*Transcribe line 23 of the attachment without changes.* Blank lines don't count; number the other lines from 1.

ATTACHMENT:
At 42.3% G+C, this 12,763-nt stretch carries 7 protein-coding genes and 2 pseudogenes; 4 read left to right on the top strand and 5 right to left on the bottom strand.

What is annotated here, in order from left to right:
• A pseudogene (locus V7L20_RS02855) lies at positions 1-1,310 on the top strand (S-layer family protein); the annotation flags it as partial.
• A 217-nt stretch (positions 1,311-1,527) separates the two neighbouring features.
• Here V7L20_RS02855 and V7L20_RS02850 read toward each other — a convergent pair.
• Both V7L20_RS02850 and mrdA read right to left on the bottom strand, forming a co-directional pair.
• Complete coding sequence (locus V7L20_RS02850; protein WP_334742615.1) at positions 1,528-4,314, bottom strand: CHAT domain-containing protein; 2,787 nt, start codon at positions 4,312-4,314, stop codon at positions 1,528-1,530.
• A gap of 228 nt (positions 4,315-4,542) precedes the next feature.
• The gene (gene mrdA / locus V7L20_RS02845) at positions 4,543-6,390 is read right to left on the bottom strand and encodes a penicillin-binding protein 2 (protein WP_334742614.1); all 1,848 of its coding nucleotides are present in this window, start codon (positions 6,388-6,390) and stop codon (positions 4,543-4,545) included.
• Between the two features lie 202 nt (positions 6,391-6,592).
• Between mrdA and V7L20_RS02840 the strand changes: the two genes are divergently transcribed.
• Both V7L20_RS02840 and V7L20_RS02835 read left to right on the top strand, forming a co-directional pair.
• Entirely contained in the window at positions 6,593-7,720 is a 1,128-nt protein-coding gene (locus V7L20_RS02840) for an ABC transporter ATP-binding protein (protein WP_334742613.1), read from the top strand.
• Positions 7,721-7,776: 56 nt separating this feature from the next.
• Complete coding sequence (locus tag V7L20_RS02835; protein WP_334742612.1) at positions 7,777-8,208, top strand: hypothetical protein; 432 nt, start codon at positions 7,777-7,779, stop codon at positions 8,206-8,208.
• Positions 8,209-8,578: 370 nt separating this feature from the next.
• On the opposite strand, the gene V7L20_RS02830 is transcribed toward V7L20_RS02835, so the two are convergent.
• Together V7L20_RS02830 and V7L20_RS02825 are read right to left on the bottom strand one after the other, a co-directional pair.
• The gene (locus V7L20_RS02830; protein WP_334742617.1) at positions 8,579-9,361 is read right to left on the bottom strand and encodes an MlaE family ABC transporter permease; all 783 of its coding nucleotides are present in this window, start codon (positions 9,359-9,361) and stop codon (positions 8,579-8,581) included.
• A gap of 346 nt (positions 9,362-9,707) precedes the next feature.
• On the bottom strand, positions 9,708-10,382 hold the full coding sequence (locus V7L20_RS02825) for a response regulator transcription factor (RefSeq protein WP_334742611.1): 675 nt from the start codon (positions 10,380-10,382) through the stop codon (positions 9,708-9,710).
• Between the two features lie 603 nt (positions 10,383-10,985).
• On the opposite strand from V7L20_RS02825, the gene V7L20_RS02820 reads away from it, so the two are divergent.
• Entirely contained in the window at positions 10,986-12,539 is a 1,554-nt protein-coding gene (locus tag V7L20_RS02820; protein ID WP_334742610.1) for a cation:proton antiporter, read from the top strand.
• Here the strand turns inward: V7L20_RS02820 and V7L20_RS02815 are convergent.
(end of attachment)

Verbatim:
• On the opposite strand from V7L20_RS02825, the gene V7L20_RS02820 reads away from it, so the two are divergent.